Twitter, the New York Times and the Guantanamo video

Yesterday morning, I didn’t go into work — where I might normally grab the New York Times and leaf through it and the Journal before zooming to my inbox and my electronic reading.

But I did check Twitter.

And that’s what told me to go to a specific story in the New York Times.

The tweet was from Dick Costolo, VC, blogger, founder of Feedburner — and one of my favorite people on Twitter. I’ve never met the man and he doesn’t follow me, but he makes his points briefly in ways that arch my eyebrows or make me grin in the middle of hectic days.

His “Tweet” was short, but it got my attention: ” We’re torturing a 15 year old? That’s just great. http://tinyurl.com/6389cc”

One click, and I was faced with a story that probably only the Times has both the resources and the cojones to write: video, released from this (actually) 16 year-old’s lawyers, of his interrogation in Guantanamo. I don’t know where you stand on the war or Guantanamo, but Obama and McCain agree that the Geneva Conventions allowed us to be a standard for human rights in the world; to be respected for essentially drawing our “line in the sand” that we would not cross (you’ll pardon the expression; see Post, below).

It was a sobering story, no matter your country or political affiliation; your stomach clenched a little, reading it.

It also reminded me of why “old” media isn’t dead, and why there is room for both old and new media in this world.

Both mediums did exactly what they were supposed to do. There are really cool examples of Twitter and its ability to “crowdsource” and radiate news out from any point — China, Egypt, Tibet. That is what it’s supposed to do, and in the hands of journalists and non-journalists alike, Twitter is exceedingly powerful.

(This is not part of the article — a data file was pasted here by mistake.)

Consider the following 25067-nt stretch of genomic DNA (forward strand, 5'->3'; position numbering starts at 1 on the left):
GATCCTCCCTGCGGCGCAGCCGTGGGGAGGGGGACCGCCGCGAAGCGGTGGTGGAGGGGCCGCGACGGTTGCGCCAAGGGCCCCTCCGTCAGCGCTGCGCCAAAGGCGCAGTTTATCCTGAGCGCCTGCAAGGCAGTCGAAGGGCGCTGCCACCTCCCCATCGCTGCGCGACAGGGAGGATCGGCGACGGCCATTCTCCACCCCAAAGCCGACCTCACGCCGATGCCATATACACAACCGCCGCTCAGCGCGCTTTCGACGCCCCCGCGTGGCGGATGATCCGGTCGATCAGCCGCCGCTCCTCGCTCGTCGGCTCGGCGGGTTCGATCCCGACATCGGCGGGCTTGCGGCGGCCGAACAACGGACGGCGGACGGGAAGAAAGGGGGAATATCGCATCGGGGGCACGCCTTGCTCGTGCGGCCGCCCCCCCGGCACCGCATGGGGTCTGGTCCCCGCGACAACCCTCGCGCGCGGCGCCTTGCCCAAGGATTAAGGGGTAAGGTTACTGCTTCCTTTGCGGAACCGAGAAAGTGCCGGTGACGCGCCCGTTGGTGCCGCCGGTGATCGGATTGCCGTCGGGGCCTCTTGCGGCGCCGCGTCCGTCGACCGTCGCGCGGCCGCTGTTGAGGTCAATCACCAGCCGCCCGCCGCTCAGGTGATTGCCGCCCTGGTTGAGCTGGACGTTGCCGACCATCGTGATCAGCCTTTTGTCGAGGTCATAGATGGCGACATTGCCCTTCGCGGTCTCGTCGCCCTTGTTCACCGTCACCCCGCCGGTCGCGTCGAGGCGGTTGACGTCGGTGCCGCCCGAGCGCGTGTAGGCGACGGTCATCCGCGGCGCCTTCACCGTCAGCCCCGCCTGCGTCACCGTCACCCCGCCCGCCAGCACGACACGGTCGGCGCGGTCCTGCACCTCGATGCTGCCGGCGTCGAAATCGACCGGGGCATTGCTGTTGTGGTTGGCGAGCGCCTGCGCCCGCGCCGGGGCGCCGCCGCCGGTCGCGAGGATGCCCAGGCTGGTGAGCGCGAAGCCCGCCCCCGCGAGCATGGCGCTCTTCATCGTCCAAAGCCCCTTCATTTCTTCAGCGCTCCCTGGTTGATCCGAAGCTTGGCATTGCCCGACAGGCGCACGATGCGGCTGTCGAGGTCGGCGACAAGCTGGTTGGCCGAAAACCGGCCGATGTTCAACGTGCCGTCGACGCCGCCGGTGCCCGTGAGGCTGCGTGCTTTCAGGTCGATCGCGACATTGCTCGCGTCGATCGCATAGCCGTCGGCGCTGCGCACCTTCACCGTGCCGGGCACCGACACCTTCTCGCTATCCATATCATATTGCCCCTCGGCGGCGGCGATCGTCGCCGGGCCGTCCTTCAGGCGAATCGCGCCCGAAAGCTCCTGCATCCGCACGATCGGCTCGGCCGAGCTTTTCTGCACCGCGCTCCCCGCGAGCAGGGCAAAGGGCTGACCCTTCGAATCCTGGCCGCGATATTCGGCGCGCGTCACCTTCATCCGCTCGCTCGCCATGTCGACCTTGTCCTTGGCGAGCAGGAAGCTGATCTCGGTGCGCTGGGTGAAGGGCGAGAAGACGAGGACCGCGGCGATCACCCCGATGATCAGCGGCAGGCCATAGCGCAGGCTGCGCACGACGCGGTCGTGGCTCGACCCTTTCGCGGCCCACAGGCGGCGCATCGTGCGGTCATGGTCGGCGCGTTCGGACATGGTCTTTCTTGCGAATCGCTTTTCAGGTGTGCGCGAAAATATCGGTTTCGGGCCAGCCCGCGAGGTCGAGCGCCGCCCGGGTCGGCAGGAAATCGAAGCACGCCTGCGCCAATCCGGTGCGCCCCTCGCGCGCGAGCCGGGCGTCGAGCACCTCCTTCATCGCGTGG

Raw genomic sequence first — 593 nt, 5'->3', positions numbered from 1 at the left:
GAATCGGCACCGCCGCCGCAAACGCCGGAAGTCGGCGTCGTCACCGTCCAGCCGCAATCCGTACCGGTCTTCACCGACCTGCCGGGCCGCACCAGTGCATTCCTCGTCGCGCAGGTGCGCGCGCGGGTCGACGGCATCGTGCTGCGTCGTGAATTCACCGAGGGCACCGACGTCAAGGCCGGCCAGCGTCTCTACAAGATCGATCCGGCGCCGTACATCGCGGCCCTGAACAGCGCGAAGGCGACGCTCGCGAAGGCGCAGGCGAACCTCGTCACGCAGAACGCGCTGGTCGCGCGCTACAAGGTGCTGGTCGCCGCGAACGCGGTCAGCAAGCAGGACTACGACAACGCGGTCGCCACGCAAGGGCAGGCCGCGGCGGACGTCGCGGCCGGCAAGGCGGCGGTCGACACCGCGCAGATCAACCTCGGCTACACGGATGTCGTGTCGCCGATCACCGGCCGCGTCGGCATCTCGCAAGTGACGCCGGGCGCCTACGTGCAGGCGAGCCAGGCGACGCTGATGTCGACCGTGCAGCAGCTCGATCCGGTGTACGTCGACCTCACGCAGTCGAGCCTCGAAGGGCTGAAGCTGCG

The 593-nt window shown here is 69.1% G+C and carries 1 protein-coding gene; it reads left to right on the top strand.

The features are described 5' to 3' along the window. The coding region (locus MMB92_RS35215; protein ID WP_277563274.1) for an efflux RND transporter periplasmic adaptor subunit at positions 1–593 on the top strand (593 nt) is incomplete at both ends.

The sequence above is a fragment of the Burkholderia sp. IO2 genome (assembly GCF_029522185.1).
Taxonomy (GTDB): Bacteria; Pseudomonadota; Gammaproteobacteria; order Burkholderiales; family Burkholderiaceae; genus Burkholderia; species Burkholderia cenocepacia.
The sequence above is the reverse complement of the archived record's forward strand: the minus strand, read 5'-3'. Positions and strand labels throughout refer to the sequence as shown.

But I would argue that the New York Times, with its clout (and the attendant ability to open doors and get information) and — in some circles anyway — its credibility, not to mention its reporters’ ability to tell stories in a way that will get people’s attention and get them to care… is also exceedingly powerful.

Both kinds of media are necessary to shine a light in dark places — whether dark cells like Guantanamo, or corridors on K Street, or on a cloudy day in Tibet.

I just don’t get such a graphic reminder of why they work, every day.

What do YOU think about “old” and “new” media?

(By the way, fair disclosure, I usually eschew the terms “old” and “new” — unless you want to call me “old lady” and my daughter “new lady.”)

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3 Comments

Filed under Media, Web 2.0

3 responses to “Twitter, the New York Times and the Guantanamo video

  1. emily

    I attended a PRSA event recently and one of the comments made by a panelists (editor at the Denver Post) in reference to new media was this:

    “The way the world was isn’t always going to be the way the world is”

    I enjoy the simplicity in that comment.

    In my opinion, I think that we should hold tight to newspapers and magazines, that there will always be a place for them, perhaps not as big a place as there once was, but still. I feel we should embrace new media, learn and feed our brains with all the knowledge we can, available in seconds on the web. Then and only then, find a happy medium.

    And that happy medium may take a lot of work – searching for something that peaks our interest, sifting through one sentence clickable headlines, gathering information, which leads one to grab for for tangible reputable, smart in-depth articles (NYT, WSJ, etc.). It may take that much work to find out the truth.

    I guess my point is this, both “new lady” and “old lady” can teach us a thing or two. It’s all in the way we interact with them.

  2. Pingback: How to Save Newspapers; or, lessons of the Giant Water Bug « Alittleclarity’s Weblog

  3. Pingback: Acts of Sedition, Contrition and Prosti..tition? Why we still need newspapers like the New York Times « Alittleclarity’s Weblog

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